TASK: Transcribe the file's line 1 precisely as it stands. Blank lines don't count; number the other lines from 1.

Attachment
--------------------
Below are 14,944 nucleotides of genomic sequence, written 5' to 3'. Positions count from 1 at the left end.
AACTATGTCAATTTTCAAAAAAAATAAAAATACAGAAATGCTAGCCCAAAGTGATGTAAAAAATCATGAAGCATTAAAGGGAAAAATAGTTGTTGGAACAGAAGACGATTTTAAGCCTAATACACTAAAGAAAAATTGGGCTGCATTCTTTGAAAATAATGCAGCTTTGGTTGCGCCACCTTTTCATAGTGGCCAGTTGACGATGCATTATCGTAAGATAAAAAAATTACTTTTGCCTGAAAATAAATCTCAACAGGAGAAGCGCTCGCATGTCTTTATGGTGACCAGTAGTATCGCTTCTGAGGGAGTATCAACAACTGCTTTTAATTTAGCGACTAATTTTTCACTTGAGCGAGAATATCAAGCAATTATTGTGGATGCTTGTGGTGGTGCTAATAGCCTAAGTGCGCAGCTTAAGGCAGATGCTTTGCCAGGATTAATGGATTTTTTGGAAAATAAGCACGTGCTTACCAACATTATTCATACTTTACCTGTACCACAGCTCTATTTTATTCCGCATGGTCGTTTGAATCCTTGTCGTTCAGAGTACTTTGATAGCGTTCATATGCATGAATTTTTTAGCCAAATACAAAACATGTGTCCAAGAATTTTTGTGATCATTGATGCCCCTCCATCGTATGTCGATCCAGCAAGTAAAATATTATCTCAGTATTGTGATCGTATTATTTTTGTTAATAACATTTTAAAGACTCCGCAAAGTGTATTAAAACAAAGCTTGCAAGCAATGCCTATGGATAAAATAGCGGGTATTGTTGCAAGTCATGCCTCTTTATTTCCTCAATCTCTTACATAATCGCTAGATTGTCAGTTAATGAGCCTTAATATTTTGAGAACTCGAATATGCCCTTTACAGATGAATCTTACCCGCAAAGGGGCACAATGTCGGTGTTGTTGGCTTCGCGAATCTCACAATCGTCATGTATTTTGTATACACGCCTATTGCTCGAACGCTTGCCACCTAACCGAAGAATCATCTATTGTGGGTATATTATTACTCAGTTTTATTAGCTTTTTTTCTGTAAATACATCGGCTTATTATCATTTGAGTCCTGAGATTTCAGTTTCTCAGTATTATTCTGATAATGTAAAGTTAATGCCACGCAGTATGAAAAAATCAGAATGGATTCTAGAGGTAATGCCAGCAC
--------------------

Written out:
Below are 14,944 nucleotides of genomic sequence, written 5' to 3'. Positions count from 1 at the left end.